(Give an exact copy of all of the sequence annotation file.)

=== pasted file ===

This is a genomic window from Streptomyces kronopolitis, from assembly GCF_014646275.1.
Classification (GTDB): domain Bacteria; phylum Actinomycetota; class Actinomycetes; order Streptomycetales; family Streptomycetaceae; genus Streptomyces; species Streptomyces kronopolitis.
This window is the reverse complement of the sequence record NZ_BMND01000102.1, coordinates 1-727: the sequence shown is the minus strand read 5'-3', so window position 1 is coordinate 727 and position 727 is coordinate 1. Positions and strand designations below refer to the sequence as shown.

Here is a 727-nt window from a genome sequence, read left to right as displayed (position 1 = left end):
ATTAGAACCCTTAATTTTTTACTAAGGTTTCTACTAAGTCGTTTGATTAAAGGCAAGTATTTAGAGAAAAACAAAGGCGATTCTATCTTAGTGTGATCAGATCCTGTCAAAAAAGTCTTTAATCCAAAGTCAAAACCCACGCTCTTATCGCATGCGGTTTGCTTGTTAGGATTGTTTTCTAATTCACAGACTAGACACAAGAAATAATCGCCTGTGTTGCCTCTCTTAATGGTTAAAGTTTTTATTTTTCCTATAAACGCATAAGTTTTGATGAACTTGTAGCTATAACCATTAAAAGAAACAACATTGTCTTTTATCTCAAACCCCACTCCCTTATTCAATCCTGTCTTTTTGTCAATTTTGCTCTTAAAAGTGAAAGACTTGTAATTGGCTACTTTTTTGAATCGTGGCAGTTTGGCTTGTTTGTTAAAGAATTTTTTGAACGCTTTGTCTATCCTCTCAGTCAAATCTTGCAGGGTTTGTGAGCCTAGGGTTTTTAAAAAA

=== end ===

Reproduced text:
This is a genomic window from Streptomyces kronopolitis, from assembly GCF_014646275.1.
Classification (GTDB): domain Bacteria; phylum Actinomycetota; class Actinomycetes; order Streptomycetales; family Streptomycetaceae; genus Streptomyces; species Streptomyces kronopolitis.
This window is the reverse complement of the sequence record NZ_BMND01000102.1, coordinates 1-727: the sequence shown is the minus strand read 5'-3', so window position 1 is coordinate 727 and position 727 is coordinate 1. Positions and strand designations below refer to the sequence as shown.

Here is a 727-nt window from a genome sequence, read left to right as displayed (position 1 = left end):
ATTAGAACCCTTAATTTTTTACTAAGGTTTCTACTAAGTCGTTTGATTAAAGGCAAGTATTTAGAGAAAAACAAAGGCGATTCTATCTTAGTGTGATCAGATCCTGTCAAAAAAGTCTTTAATCCAAAGTCAAAACCCACGCTCTTATCGCATGCGGTTTGCTTGTTAGGATTGTTTTCTAATTCACAGACTAGACACAAGAAATAATCGCCTGTGTTGCCTCTCTTAATGGTTAAAGTTTTTATTTTTCCTATAAACGCATAAGTTTTGATGAACTTGTAGCTATAACCATTAAAAGAAACAACATTGTCTTTTATCTCAAACCCCACTCCCTTATTCAATCCTGTCTTTTTGTCAATTTTGCTCTTAAAAGTGAAAGACTTGTAATTGGCTACTTTTTTGAATCGTGGCAGTTTGGCTTGTTTGTTAAAGAATTTTTTGAACGCTTTGTCTATCCTCTCAGTCAAATCTTGCAGGGTTTGTGAGCCTAGGGTTTTTAAAAAA